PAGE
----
Time is short and I’ve still got work to do. Rather than curl up in denial under the duvet with Netflix and a bottle of Belvedere, this is how I try to approach a challenging amount of creative work, such as the epic beast that is Flood.
– Accept it. Don’t fight it. It’s going to get done. Have faith in yourself. If you don’t, who will?
– Prioritise. Cut out all the chaff. Remove extraneous work and social obligations – anything that can be postponed, do it. What’s the most urgent music to be written? On this project, I had several songs to write for choir, so these were written first so that the performers could get to learning them as quickly as possible.
– Schedule. Break all the work up into smaller bitesize chunks. Take a reasonable amount of time to plan your time so that you can…
– Concentrate on today only. Worrying about what you have to do tomorrow, the day after, next week is a waste of your energy.
– Focus. Turn off email, twitter, let the phone go to voicemail. Go offline. Work hard and jealously guard your time against anything less worth your while. This is important. No-one is going to write this music (or whatever work it is that you do) but you, and no-one else will get blamed when deadlines are missed. Work hard, whilst remembering to…
– Communicate. Keep everyone in the loop who needs to be. On this project that meant the director, the writer, the sound designer, the producer, and a number of others at different times and in different ways. Whilst it’s important to get the job done, it’s also important to get the right job done, especially on something as fluid as new theatre. Scripts get re-written, budgets get squeezed, new technologies have their unforeseen quirks. Plans change, and you’ve got to make sure everyone’s on the same page.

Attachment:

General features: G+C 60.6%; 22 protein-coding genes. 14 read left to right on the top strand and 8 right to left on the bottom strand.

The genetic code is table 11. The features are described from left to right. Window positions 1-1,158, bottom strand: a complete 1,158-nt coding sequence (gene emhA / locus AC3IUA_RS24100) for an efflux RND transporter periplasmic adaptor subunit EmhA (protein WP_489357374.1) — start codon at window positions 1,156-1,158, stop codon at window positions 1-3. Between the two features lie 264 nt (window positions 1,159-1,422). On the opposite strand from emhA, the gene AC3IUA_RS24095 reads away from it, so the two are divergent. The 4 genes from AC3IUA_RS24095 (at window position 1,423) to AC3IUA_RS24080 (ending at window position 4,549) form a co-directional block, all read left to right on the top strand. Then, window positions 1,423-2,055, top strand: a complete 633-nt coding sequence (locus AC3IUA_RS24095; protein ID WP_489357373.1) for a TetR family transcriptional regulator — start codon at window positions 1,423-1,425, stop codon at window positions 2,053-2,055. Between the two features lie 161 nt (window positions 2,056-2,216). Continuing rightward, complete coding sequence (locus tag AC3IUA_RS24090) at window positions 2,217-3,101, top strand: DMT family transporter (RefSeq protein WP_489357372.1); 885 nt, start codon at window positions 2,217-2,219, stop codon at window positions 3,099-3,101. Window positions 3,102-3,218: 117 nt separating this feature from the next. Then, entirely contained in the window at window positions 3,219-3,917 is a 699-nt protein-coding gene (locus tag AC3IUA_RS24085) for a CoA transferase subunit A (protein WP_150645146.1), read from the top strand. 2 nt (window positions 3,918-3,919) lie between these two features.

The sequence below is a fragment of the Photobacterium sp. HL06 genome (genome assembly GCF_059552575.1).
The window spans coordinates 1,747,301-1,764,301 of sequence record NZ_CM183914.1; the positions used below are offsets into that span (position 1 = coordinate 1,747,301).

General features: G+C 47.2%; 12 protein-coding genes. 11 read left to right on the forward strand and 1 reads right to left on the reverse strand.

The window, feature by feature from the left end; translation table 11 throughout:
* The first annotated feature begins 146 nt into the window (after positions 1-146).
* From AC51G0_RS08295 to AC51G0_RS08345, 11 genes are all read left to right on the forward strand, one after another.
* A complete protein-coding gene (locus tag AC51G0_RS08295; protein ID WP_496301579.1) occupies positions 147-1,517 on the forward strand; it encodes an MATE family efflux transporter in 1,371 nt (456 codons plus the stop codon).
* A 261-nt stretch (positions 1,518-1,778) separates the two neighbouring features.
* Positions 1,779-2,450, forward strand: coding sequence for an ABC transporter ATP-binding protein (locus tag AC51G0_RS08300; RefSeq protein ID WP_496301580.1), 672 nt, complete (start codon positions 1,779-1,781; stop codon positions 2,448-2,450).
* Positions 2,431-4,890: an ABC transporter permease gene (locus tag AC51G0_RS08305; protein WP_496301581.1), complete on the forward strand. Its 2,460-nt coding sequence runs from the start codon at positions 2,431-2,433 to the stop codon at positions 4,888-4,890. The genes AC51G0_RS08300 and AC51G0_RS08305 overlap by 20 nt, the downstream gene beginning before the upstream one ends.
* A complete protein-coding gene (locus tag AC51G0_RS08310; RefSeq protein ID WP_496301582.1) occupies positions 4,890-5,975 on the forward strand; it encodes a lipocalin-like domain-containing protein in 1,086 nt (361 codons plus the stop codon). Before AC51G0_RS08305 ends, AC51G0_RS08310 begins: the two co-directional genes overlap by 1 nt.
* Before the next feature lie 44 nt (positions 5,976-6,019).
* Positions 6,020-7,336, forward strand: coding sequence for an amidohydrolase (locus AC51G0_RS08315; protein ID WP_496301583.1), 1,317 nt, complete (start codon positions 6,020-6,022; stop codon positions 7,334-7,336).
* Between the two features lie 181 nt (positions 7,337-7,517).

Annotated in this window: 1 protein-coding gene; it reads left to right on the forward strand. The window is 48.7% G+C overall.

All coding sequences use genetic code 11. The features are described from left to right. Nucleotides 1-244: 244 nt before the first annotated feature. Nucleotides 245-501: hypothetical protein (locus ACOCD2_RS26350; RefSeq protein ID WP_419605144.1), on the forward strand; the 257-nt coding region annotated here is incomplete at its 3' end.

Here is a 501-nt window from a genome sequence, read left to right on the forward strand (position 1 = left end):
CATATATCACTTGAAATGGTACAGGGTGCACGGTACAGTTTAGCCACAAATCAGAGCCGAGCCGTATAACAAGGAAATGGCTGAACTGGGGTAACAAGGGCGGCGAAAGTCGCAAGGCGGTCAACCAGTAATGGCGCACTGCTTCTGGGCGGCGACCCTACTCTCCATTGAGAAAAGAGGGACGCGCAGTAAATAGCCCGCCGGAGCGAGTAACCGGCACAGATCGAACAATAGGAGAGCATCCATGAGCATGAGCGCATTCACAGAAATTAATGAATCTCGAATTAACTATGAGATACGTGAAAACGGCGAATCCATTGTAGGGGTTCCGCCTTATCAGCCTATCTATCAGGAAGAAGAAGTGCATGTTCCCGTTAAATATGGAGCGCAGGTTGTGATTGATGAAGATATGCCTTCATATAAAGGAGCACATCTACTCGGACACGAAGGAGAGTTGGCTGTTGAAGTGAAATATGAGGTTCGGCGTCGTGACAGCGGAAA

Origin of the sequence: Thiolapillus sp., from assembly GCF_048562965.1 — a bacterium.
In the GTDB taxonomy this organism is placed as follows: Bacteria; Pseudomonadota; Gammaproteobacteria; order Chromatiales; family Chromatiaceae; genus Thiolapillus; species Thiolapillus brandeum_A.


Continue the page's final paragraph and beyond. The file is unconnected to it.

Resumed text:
– Recharge. That amount of music cannot be written and still remain top quality when you’re running on fumes. Factor in at least a day or two every week where you step away from the mac/piano/manuscript paper and do something else. Anything else. Get your head out of the game. Your subconscious will continue to work on the problem and you’ll find a miraculous pool of ideas are ready for you to dip into when you’re back at work the next day. Trust me on this, it really does work. I work anywhere up to 5+ times faster that morning after a day off. It’s truly bizarre if you’re not used to it. 🙂
Accept – Prioritise – Schedule – Concentrate – Focus – Communicate – Recharge
A recipe for undeniable creative success.
This is a retooled post from 2010 when I was working on Anthology with Slung Low for the Liverpool Playhouse. I was far busier back then with work besides composition, including violin teaching and performance. Now I’m solely a composer, the method still holds true – so I thought it was worth another share.